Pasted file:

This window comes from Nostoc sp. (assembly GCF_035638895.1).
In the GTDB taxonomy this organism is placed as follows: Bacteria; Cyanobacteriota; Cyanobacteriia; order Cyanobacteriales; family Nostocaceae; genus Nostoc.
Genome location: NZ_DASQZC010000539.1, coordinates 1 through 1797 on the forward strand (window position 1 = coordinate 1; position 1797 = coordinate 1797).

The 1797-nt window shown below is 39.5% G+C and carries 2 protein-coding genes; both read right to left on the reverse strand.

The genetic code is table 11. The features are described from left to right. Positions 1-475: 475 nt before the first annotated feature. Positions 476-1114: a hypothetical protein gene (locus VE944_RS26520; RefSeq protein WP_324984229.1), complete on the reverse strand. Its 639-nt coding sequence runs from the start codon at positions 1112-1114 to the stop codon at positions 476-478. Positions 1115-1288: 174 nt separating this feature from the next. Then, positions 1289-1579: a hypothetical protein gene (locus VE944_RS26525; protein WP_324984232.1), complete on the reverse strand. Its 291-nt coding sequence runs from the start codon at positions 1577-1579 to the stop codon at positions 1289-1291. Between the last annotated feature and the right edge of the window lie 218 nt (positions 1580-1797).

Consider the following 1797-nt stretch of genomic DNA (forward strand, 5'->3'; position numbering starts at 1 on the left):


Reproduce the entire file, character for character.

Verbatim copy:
This window comes from Nostoc sp. (assembly GCF_035638895.1).
In the GTDB taxonomy this organism is placed as follows: Bacteria; Cyanobacteriota; Cyanobacteriia; order Cyanobacteriales; family Nostocaceae; genus Nostoc.
Genome location: NZ_DASQZC010000539.1, coordinates 1 through 1797 on the forward strand (window position 1 = coordinate 1; position 1797 = coordinate 1797).

The 1797-nt window shown below is 39.5% G+C and carries 2 protein-coding genes; both read right to left on the reverse strand.

The genetic code is table 11. The features are described from left to right. Positions 1-475: 475 nt before the first annotated feature. Positions 476-1114: a hypothetical protein gene (locus VE944_RS26520; RefSeq protein WP_324984229.1), complete on the reverse strand. Its 639-nt coding sequence runs from the start codon at positions 1112-1114 to the stop codon at positions 476-478. Positions 1115-1288: 174 nt separating this feature from the next. Then, positions 1289-1579: a hypothetical protein gene (locus VE944_RS26525; protein WP_324984232.1), complete on the reverse strand. Its 291-nt coding sequence runs from the start codon at positions 1577-1579 to the stop codon at positions 1289-1291. Between the last annotated feature and the right edge of the window lie 218 nt (positions 1580-1797).

Consider the following 1797-nt stretch of genomic DNA (forward strand, 5'->3'; position numbering starts at 1 on the left):